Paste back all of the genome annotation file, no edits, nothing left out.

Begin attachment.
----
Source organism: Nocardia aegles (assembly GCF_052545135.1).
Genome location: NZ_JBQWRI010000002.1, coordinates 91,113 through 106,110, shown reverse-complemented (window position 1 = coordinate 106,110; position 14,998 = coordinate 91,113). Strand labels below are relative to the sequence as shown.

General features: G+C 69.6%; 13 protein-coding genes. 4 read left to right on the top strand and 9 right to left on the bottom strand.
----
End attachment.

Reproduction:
Source organism: Nocardia aegles (assembly GCF_052545135.1).
Genome location: NZ_JBQWRI010000002.1, coordinates 91,113 through 106,110, shown reverse-complemented (window position 1 = coordinate 106,110; position 14,998 = coordinate 91,113). Strand labels below are relative to the sequence as shown.

General features: G+C 69.6%; 13 protein-coding genes. 4 read left to right on the top strand and 9 right to left on the bottom strand.